On this day in the year 1, or so says our calendar, Jesus Christ was born. One thousand nine hundred and nineteen years later, a pastor and religious writer named Allan A. Hunter wrote an article for The Nation, “A Christmas Pilgrimage,” about a visit to Bethlehem shortly after the end of World War I.
It was Christmas morning. I was looking for the light of quiet healing, the brightness of good-will, that should usher in the friendly open hand in place of the old, clenched, shaken fist, for there had come upon me the memory of friends I would not see again, friends who had thrown away life in their faith that the nations would murder each other no more. So I went to the place where the Prince of Peace was born and watched the worshipers of clashing sects rattling their incense and reciting their prayers. But there was no healing, no brightness of good-will in the cave under the great Church of Nativity.
I walked up the twisting cobbled street, past a group of Bethlehem boys playing marbles—with dried figs—and came, half a mile from the town of small white houses, to the field of the shepherds. I crossed the open space of barley stubble and stood beside the grove in the center, where they say the shepherds watched their flocks by night. I saw the “little gray leaves” of the olives twinkle and flash in a radiance of sunshine that smashed the clouds to pieces. A flock of goldfinches overhead were jubilant and generous with delicate bits of song. Yes, both heaven and nature sang. But neither had more to say than did the bleating sheep or the moss that clung to the ruined wall.
Five miles back on the Arab pony to Jerusalem and St. George’s. As I entered the cathedral door I said: “Here at least in this holy place (why, right over there through the window, is the little green hill of Calvary), here will ‘shine the Infant Light.’” And to be sure, the vaults of the great church did ring and thrill as five hundred soldiers chorused “Hark the Herald Angels Sing.” Those men stood stiff and true as they sang. They had fought a good fight. Every brass button, every inch of leather on Sam Browne belt and bandolier, every spur was polished and shining. There was, too, many a glorious ribbon above the heart that spoke of gallantry and valor. But I went away from that church unsatisfied still. They had knelt in awe and wonder. They had sung “Noel, Noel.” The light of “a little strange star” had shone upon them—for a passing moment. But would that light last? Would those men rise from their knees and go out from the holy place not only to hate the hideous waste of war, but to love the cause of peace, to love it with such a holy flaming passion as they had loved their country and their king?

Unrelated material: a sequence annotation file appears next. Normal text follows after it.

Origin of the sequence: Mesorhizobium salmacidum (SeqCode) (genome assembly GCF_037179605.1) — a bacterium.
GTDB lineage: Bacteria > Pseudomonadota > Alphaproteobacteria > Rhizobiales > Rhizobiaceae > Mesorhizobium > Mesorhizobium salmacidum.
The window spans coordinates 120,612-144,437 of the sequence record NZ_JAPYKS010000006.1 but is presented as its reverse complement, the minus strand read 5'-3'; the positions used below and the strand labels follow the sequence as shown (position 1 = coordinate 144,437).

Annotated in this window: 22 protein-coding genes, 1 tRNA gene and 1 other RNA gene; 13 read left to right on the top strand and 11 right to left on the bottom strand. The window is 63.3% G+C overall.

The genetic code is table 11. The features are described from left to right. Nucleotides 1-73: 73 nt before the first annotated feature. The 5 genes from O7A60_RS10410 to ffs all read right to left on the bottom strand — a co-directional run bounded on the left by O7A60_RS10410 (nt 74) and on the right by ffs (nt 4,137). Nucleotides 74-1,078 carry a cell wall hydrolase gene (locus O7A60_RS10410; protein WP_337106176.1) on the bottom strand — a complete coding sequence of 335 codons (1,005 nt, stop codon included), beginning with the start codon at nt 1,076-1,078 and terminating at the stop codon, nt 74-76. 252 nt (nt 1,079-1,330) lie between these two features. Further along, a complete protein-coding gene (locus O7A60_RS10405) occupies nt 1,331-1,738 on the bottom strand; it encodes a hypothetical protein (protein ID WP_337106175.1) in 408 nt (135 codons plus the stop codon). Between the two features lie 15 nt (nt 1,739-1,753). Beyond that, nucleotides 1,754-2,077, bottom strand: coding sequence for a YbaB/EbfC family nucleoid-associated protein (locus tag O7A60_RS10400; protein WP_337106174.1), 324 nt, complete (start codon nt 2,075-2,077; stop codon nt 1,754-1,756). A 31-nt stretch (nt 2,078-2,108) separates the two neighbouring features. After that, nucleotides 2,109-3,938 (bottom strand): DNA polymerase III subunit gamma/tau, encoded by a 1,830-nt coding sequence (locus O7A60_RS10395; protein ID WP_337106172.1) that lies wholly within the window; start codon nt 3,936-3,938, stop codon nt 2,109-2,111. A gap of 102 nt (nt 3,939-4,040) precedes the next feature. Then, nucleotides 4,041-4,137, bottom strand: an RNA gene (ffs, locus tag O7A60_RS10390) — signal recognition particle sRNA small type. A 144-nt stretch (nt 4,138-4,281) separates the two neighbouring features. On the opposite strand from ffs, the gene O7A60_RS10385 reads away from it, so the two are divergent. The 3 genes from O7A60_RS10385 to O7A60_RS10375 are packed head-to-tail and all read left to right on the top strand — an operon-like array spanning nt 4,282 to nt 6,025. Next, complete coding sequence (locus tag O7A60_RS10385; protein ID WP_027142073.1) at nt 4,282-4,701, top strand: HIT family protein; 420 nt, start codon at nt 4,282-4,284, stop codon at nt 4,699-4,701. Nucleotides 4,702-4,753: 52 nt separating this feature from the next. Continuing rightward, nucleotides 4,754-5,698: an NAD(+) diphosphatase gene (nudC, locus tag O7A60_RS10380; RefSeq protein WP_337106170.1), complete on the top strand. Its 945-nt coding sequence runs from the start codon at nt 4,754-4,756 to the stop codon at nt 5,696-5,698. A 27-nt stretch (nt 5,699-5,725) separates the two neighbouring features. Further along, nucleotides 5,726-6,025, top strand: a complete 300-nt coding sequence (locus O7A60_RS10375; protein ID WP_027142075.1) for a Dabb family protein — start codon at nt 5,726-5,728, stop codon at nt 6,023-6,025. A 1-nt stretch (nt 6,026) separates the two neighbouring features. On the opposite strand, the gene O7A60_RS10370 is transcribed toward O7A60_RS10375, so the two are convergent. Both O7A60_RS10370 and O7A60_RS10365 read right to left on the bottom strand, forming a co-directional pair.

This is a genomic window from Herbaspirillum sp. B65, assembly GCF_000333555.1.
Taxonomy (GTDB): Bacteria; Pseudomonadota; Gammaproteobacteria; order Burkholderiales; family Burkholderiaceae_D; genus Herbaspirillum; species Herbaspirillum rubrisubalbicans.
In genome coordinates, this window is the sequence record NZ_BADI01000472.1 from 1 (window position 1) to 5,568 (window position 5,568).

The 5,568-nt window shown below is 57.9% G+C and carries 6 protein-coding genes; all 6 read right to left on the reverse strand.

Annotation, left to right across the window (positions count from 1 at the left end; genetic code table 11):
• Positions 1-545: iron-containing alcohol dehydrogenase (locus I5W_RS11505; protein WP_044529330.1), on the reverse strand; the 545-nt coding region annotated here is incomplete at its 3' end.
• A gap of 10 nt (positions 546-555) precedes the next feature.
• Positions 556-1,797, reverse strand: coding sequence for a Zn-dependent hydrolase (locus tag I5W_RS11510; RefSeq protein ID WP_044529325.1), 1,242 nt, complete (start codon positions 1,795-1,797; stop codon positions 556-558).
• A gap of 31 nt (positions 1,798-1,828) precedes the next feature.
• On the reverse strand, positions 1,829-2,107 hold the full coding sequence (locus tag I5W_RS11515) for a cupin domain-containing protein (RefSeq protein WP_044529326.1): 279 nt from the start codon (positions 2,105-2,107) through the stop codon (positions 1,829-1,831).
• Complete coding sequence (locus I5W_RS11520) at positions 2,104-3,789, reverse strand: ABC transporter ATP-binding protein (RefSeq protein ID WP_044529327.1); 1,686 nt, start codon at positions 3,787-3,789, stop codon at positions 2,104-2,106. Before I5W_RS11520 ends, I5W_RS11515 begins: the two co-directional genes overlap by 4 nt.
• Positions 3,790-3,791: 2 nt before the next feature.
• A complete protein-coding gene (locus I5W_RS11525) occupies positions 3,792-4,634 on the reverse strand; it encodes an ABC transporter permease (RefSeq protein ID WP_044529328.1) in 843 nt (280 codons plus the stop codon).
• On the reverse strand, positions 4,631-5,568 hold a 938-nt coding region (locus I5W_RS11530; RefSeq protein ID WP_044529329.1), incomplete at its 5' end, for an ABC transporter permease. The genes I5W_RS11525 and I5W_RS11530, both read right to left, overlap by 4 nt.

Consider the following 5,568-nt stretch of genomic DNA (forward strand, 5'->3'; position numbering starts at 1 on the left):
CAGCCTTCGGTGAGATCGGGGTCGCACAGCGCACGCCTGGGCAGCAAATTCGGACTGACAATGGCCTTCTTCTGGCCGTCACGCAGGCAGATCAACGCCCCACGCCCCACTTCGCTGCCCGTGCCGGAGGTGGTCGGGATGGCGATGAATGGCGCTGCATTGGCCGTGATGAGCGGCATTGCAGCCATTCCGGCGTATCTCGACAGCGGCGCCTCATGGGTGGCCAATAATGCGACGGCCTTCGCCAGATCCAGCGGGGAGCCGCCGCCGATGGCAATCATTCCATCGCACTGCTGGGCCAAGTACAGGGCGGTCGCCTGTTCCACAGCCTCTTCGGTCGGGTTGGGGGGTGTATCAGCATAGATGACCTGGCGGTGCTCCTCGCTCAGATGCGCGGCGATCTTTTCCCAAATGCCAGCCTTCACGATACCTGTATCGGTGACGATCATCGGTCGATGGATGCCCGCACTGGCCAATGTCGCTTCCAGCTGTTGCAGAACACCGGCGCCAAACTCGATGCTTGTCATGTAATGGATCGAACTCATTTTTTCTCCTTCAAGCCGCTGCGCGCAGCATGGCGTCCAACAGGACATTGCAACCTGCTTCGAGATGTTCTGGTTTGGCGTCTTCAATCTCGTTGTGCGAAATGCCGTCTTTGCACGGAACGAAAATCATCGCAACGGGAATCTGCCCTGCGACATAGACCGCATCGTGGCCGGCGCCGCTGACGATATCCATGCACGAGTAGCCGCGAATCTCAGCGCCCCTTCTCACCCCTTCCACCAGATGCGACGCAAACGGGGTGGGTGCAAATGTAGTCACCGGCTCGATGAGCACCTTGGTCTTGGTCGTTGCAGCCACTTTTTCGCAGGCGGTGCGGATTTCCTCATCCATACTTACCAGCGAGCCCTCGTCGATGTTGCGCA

There was no telling. I could only remember that those of us who feel we have the light of a new day in our eyes might never see that day. It might be that some of us would have to go down to another hell of bursting bombs and shells, of bullets, of gas that twists the human face into inhuman shapes of agony, to the dreary, hopeless tedium of the trenches, and the mad resentment against the powers of this world.
Not too jubilant that Christmas morning I returned to the orphanage up on the westernmost hill of Jerusalem, the orphanage that the American Red Cross had taken over a few months before from Pastor Schneller, the kindly, gray-haired German missionary who had given all he had to the fatherless children of Palestine. Here they were: hundreds of Syrian youngsters, mastering a trade in the apprentice shops, or learning to eat real food once more. It was dinner time. I went into the big orphanage kitchen to say Merry Christmas to Hilweh, the cook. She was active and smiling and radiant as always, and because this was Christmas day she was wearing the steeple-like headdress of white muslin and the beautiful crimson and purple and blue embroidery on her breast that Bethlehem women wear. Hilweh seemed glad at her task, glad to be working as she stirred a huge wooden spoon in a brass pot. That mother of the strong arm and radiant face (she was mother to all the orphans, though she would have no fooling in her kitchen) was a Mohammedan, and too old, I suppose, to change her creed. Those whom she fed were oncoming Christian Armenians and Orthodox and Moslems who, if they had remained in their villages, would now be quarreling one with another, faith against faith, grudge against grudge. But here Mohammedan Hilweh doled out bread and lentils to Turk and Christian alike, and here this Christmas morning I found among her and her charges what elsewhere I had missed—Bethlehem.
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